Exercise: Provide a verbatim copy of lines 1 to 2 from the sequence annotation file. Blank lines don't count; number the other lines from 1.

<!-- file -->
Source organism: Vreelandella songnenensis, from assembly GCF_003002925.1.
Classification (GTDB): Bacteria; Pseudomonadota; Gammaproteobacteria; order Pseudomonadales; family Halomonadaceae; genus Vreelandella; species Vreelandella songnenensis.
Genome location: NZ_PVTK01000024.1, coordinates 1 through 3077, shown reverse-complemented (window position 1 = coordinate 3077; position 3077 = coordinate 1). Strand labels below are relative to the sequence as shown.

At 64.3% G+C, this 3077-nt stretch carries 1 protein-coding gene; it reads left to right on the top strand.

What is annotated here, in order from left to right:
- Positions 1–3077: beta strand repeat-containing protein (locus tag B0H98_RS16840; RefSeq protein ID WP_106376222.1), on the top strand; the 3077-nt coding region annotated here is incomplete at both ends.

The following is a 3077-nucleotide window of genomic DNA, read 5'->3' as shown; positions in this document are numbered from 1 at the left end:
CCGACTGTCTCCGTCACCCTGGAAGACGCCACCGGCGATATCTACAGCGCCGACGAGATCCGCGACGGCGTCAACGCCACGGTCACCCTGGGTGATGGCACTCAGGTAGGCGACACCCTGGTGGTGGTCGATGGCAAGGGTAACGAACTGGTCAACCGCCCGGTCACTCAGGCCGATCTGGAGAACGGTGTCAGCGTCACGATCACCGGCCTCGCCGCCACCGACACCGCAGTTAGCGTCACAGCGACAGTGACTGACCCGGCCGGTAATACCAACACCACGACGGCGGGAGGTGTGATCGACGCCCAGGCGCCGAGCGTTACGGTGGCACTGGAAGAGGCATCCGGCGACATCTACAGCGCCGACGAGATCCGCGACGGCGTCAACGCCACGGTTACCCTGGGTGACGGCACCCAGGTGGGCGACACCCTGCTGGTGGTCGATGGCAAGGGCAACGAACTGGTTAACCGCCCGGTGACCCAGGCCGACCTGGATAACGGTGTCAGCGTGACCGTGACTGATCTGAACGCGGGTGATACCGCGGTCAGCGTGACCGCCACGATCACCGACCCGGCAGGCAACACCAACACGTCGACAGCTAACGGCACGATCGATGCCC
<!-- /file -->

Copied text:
Source organism: Vreelandella songnenensis, from assembly GCF_003002925.1.
Classification (GTDB): Bacteria; Pseudomonadota; Gammaproteobacteria; order Pseudomonadales; family Halomonadaceae; genus Vreelandella; species Vreelandella songnenensis.